Jacques Delors

Jacques Lucien Jean Delors (born 20 July 1925) is a French politician who served as the 8th President of the European Commission from 1985 to 1995. He served as Minister of Finance of France from 1981 to 1984. He was a Member of the European Parliament from 1979 to 1981.[1]

Jacques Delors
8th President of the European Commission
In office
7 January 1985  24 January 1995
Vice PresidentFrans Andriessen
Preceded byGaston Thorn
Succeeded byJacques Santer
Minister of Finance
In office
22 May 1981  17 July 1984
Prime MinisterPierre Mauroy
Preceded byRené Monory
Succeeded byPierre Bérégovoy
Member of the European Parliament
In office
1 July 1979  25 May 1981
ConstituencyEast France
Personal details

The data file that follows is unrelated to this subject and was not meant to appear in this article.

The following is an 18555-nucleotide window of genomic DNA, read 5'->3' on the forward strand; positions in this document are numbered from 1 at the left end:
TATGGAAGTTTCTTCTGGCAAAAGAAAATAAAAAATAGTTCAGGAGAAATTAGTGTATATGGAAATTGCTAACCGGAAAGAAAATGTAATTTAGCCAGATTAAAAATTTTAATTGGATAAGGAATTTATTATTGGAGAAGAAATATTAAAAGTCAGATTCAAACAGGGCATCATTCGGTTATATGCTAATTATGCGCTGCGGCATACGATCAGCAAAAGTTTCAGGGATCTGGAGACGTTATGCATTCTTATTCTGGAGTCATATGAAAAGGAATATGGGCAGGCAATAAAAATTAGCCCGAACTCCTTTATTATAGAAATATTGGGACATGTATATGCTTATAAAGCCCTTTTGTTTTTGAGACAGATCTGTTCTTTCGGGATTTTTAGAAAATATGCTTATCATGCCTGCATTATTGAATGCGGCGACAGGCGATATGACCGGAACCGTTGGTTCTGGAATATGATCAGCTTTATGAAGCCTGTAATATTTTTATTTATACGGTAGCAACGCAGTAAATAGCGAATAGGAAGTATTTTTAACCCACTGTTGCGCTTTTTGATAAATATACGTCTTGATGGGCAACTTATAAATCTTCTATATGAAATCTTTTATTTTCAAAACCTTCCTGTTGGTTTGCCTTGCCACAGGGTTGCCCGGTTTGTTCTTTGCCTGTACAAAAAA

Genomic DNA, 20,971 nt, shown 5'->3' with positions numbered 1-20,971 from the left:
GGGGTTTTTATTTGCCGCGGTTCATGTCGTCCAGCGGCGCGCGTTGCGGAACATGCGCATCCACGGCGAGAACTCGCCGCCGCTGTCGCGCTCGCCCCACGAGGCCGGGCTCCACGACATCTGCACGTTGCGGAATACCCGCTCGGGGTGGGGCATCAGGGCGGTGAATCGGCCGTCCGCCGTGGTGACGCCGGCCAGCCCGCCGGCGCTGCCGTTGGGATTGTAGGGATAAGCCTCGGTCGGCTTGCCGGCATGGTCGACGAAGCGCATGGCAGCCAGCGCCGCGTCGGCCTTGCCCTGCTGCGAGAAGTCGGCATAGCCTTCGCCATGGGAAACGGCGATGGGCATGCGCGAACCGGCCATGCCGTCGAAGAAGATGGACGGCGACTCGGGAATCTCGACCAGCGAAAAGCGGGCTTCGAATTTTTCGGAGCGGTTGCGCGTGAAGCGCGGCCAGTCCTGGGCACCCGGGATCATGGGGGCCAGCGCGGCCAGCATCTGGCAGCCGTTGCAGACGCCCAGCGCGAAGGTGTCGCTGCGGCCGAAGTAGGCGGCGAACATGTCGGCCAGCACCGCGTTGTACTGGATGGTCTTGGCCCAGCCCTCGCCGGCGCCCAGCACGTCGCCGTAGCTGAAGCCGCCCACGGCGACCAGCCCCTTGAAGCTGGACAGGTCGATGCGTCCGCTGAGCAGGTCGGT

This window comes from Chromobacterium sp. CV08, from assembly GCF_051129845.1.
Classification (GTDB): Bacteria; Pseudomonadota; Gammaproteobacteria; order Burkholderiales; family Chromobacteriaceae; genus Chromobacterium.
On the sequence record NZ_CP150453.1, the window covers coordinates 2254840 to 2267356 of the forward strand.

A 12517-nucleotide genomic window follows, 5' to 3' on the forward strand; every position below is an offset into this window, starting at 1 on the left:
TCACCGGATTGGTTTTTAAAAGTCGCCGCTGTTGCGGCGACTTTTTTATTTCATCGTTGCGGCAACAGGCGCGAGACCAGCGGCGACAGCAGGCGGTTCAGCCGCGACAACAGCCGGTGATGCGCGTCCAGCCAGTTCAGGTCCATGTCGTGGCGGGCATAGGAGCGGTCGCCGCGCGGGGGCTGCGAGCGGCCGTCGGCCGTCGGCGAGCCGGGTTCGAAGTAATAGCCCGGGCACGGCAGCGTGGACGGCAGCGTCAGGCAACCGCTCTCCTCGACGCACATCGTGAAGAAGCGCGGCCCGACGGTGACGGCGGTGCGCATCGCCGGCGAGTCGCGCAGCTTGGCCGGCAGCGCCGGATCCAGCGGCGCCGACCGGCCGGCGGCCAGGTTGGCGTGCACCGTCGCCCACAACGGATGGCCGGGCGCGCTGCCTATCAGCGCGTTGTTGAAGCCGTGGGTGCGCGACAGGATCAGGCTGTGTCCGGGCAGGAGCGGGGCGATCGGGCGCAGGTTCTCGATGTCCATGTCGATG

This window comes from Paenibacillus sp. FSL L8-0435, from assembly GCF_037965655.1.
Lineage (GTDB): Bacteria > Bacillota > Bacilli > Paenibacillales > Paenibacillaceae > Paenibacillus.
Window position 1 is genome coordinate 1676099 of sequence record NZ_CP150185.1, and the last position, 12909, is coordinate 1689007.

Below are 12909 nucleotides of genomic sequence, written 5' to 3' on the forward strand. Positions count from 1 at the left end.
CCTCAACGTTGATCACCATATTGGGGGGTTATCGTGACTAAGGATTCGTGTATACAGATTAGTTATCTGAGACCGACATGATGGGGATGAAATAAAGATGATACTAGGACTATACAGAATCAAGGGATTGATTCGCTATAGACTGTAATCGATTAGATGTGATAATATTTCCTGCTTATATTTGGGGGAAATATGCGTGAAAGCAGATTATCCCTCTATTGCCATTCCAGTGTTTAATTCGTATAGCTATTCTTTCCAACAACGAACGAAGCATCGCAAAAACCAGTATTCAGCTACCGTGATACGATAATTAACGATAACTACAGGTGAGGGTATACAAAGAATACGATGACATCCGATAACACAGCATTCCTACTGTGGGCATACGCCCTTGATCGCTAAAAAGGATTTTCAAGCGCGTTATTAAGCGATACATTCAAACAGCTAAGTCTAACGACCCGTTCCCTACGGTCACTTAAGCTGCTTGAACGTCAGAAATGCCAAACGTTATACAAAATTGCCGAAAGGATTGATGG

Jacques Lucien Jean Delors

(1925-07-20) 20 July 1925
Paris, France
Political partySocialist Party
Spouse(s)Marie Lephaille (m. 1941)
Alma materUniversity of Paris

He is the father of Martine Aubry, the former First Secretary of the French Socialist Party.

French politics

Born in Paris in a family originating from Corrèze, Delors first held in the 1940s through the 1960s a series of posts in French banking and state planning with the Banque de France.[1] As a member of the French Confederation of Christian Workers, he participated in its secularization and the foundation of the French Democratic Confederation of Labour. In 1969, he became social affairs adviser to the Gaullist Prime Minister Jacques Chaban-Delmas, a move which was presented as part of Chaban's outreach to the centre-ground and first attracted media attention to Delors personally.[1]